If you want more concrete examples of non-physical "epiphenomena" having a real impact on the physical world just look at the stock market, computer software, fashion trends. Examples abound.
The only question therefore is whether the beliefs evolution selects for are likely to be true or not.
The Adaptivity of Truth
My previous post outlined an argument that there are many more false beliefs that can lead to appropriate adaptive behaviours than true beliefs, and so we should not expect the probability that evolution selects for true beliefs to be high when it selects for the associated behaviours - far more likely that evolution will select a false belief that happens to lead to an adaptive behaviour. This argument may seem superficially convincing, but it is deeply flawed, as I will attempt to show.
When discussing the selection of behaviours, there are actually two quite distinct modes of behaviour selection to consider.
1) The direct selection of specific adaptive behaviours in response to specific stimuli
2) The indirect selection of adaptive behaviour by instead selecting for the ability to dynamically determine appropriate courses of action in response to experience and environmental conditions.
Many behaviours are due to the first kind of selection. We call these behaviours instinctive. All animals exhibit behaviours of this sort, and most exhibit only behaviours of this sort. They manifest as drives to engage in specific activities, but they are not motivated by beliefs about the world.
When a spider hunts down and kills a fly, it does not do so because it believes the fly will be tasty, much less because it believes it needs to eat to live. It does so because this behaviour has been hard-wired into it by evolution.
The same is true when you stand on a glass floor above a vertiginous drop. You may feel fear, but if I ask you whether you believe you will fall, you will deny it. Your discomfort comes from an instinctive response, not a belief. Even if you characterise this instinct as a non-propositional belief, as some do, it's entirely different from the kinds of beliefs Plantinga is talking about.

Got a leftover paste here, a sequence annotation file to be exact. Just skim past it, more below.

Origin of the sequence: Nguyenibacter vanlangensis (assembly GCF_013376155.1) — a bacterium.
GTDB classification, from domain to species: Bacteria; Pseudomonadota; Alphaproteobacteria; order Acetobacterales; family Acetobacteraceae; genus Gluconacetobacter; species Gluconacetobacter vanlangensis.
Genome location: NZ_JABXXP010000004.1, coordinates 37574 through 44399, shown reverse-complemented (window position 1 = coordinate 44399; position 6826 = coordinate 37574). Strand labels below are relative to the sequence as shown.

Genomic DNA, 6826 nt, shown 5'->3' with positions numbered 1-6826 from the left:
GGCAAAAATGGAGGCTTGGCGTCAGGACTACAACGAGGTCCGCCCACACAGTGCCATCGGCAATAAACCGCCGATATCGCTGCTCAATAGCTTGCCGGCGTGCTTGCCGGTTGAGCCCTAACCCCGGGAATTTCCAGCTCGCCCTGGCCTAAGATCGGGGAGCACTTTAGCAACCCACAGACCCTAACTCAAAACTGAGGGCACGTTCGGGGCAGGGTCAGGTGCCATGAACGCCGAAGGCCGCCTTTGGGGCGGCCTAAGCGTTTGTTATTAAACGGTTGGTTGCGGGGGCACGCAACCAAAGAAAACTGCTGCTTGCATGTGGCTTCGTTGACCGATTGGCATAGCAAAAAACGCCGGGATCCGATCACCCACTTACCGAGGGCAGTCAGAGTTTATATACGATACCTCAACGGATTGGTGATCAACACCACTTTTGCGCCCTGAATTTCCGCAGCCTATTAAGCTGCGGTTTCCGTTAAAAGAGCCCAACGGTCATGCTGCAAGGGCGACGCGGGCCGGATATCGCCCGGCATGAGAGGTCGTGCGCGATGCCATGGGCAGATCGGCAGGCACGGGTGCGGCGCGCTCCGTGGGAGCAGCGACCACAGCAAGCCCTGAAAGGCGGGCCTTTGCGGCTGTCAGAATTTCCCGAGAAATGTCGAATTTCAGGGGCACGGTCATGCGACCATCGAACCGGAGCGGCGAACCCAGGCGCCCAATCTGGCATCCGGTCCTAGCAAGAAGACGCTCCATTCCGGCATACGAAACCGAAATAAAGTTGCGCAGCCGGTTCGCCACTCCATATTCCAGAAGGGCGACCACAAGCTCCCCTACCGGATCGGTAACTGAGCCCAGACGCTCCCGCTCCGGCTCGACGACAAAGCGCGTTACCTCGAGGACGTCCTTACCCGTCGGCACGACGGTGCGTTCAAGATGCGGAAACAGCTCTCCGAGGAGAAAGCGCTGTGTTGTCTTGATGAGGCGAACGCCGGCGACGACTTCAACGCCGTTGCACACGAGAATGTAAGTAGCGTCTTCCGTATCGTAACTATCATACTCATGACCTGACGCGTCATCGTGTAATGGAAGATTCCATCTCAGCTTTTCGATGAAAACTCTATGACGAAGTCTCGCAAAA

Plantinga would probably agree with this so far, but ask what this has to do with his argument. Well, I'm about to get to that.
When Plantinga discusses the possible beliefs that evolution might select for in order to produce a desired behaviour (e.g. running away from a tiger), he is making the mistake of treating these beliefs as if they are selected for directly, like instincts. Evolution requires a specific response to a specific stimulus. In order to get the appropriate result, beliefs are simply not required. This scenario is what instincts are for. You don't need a reason to run away from the tiger, you just need to run away from the tiger! You don't have to know that the tiger is going to cause you pain and death, you only need to feel fear and the impetus to get as far away from it as possible.
And yet we do have beliefs and the ability to reason. This allows us to surpass the crude stimulus/response behaviours allowed by instinct alone and so to behave far more intelligently (and so adaptively) than creatures such as spiders. Our ability to deliberate and choose our behaviour allows us to adapt to situations that could never have been foreseen by evolution.
The indirect mode of behaviour selection has come into play.
A hominid running away from a tiger quite likely does have true beliefs about the consequences of being caught. Humans and certain other animals form such beliefs every day, and their behaviour is motivated by the interplay of instinct with this dynamic and ongoing generation of beliefs. The correct question to ask is not, as Plantinga does, whether there are more true or false beliefs that could explain a particular behaviour, but rather to ask whether a reliable system for generating beliefs is more likely to lead to adaptive behaviours than an unreliable one.
Once the problem is explained in this way, it seems perfectly obvious to me that a reliable system would be more adaptive. The behaviours motivated by the beliefs generated by a completely unreliable system are likely to be effectively random, as there will be little correlation between reality and the generated beliefs. It's very unlikely that such a system would confer any evolutionary advantage whatsoever.
Yes, of course such a system could produce adaptive behaviours on occasion, such as in Plantinga's tongue-in-cheek example of the hominid that seeks to pet a fearsome tiger by running away from it, but such unlikely scenarios will certainly be outnumbered by examples of maladaptive behaviour. The same hominid is likely to run away from food, mates and other items of interest. Or suppose he is preoccupied and has no interest in petting tigers on this occasion, so he remains seated as the tiger approaches.
Only the beliefs generated by a reliable system will have any meaningful correlation with reality, and only beliefs which correlate with reality can consistently produce adaptive behaviour and so evolutionary fitness.
In conclusion, there is every reason to suppose that evolution has gifted us with some basic ability to form reliable beliefs in everyday scenarios. Given this basic foundation, we have over many generations built a great number of tools which allow us to perceive truths which were previously hidden from us. We are far wiser now than we were when we had only our evolutionary heritage to draw on, but all of our intellectual achievements to date have as their root the ability, selected for by naturalistic evolution, to form true beliefs reliably.